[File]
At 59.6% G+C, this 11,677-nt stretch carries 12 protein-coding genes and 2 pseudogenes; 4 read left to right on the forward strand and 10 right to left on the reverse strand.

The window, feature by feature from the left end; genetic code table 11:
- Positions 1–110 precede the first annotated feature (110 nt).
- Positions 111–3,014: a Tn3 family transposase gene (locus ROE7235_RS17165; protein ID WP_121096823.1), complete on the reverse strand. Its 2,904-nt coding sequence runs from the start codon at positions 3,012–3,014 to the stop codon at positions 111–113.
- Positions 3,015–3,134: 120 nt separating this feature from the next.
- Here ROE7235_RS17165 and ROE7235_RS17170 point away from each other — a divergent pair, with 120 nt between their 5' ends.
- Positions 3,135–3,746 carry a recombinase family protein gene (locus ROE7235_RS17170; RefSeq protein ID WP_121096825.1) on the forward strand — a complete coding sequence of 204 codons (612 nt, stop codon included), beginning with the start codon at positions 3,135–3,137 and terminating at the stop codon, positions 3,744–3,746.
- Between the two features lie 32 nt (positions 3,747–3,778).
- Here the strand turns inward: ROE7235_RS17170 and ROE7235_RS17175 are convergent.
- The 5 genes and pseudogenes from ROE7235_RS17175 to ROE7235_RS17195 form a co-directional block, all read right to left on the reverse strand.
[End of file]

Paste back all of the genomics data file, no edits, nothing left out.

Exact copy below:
At 59.6% G+C, this 11,677-nt stretch carries 12 protein-coding genes and 2 pseudogenes; 4 read left to right on the forward strand and 10 right to left on the reverse strand.

The window, feature by feature from the left end; genetic code table 11:
- Positions 1–110 precede the first annotated feature (110 nt).
- Positions 111–3,014: a Tn3 family transposase gene (locus ROE7235_RS17165; protein ID WP_121096823.1), complete on the reverse strand. Its 2,904-nt coding sequence runs from the start codon at positions 3,012–3,014 to the stop codon at positions 111–113.
- Positions 3,015–3,134: 120 nt separating this feature from the next.
- Here ROE7235_RS17165 and ROE7235_RS17170 point away from each other — a divergent pair, with 120 nt between their 5' ends.
- Positions 3,135–3,746 carry a recombinase family protein gene (locus ROE7235_RS17170; RefSeq protein ID WP_121096825.1) on the forward strand — a complete coding sequence of 204 codons (612 nt, stop codon included), beginning with the start codon at positions 3,135–3,137 and terminating at the stop codon, positions 3,744–3,746.
- Between the two features lie 32 nt (positions 3,747–3,778).
- Here the strand turns inward: ROE7235_RS17170 and ROE7235_RS17175 are convergent.
- The 5 genes and pseudogenes from ROE7235_RS17175 to ROE7235_RS17195 form a co-directional block, all read right to left on the reverse strand.